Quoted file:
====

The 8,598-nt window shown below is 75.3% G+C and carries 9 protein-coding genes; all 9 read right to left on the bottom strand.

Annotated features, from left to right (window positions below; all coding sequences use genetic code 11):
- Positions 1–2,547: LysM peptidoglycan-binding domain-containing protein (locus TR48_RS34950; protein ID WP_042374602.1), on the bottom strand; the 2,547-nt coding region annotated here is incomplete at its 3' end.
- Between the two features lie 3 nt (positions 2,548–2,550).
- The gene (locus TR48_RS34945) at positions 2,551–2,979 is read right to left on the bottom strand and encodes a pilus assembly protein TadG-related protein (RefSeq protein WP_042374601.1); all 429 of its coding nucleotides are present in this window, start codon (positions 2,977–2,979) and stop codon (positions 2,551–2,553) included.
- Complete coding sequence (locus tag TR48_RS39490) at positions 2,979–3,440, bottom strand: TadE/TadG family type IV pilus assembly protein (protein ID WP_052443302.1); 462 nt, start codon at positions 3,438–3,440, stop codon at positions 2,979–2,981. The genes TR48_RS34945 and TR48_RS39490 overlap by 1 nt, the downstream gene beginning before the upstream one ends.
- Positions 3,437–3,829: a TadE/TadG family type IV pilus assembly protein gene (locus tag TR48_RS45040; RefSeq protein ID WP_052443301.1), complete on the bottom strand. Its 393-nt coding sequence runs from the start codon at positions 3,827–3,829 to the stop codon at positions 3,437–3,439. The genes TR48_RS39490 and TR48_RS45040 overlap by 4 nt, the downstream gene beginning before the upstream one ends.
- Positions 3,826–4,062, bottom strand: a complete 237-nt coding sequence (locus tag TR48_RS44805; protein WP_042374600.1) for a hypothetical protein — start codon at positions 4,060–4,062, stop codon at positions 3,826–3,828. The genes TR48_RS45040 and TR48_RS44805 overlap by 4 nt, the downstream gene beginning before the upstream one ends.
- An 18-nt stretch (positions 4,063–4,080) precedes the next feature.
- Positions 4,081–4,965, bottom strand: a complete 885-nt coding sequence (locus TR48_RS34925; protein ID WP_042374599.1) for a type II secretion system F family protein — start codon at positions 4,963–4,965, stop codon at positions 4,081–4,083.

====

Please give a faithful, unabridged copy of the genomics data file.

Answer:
The 8,598-nt window shown below is 75.3% G+C and carries 9 protein-coding genes; all 9 read right to left on the bottom strand.

Annotated features, from left to right (window positions below; all coding sequences use genetic code 11):
- Positions 1–2,547: LysM peptidoglycan-binding domain-containing protein (locus TR48_RS34950; protein ID WP_042374602.1), on the bottom strand; the 2,547-nt coding region annotated here is incomplete at its 3' end.
- Between the two features lie 3 nt (positions 2,548–2,550).
- The gene (locus TR48_RS34945) at positions 2,551–2,979 is read right to left on the bottom strand and encodes a pilus assembly protein TadG-related protein (RefSeq protein WP_042374601.1); all 429 of its coding nucleotides are present in this window, start codon (positions 2,977–2,979) and stop codon (positions 2,551–2,553) included.
- Complete coding sequence (locus tag TR48_RS39490) at positions 2,979–3,440, bottom strand: TadE/TadG family type IV pilus assembly protein (protein ID WP_052443302.1); 462 nt, start codon at positions 3,438–3,440, stop codon at positions 2,979–2,981. The genes TR48_RS34945 and TR48_RS39490 overlap by 1 nt, the downstream gene beginning before the upstream one ends.
- Positions 3,437–3,829: a TadE/TadG family type IV pilus assembly protein gene (locus tag TR48_RS45040; RefSeq protein ID WP_052443301.1), complete on the bottom strand. Its 393-nt coding sequence runs from the start codon at positions 3,827–3,829 to the stop codon at positions 3,437–3,439. The genes TR48_RS39490 and TR48_RS45040 overlap by 4 nt, the downstream gene beginning before the upstream one ends.
- Positions 3,826–4,062, bottom strand: a complete 237-nt coding sequence (locus tag TR48_RS44805; protein WP_042374600.1) for a hypothetical protein — start codon at positions 4,060–4,062, stop codon at positions 3,826–3,828. The genes TR48_RS45040 and TR48_RS44805 overlap by 4 nt, the downstream gene beginning before the upstream one ends.
- An 18-nt stretch (positions 4,063–4,080) precedes the next feature.
- Positions 4,081–4,965, bottom strand: a complete 885-nt coding sequence (locus TR48_RS34925; protein ID WP_042374599.1) for a type II secretion system F family protein — start codon at positions 4,963–4,965, stop codon at positions 4,081–4,083.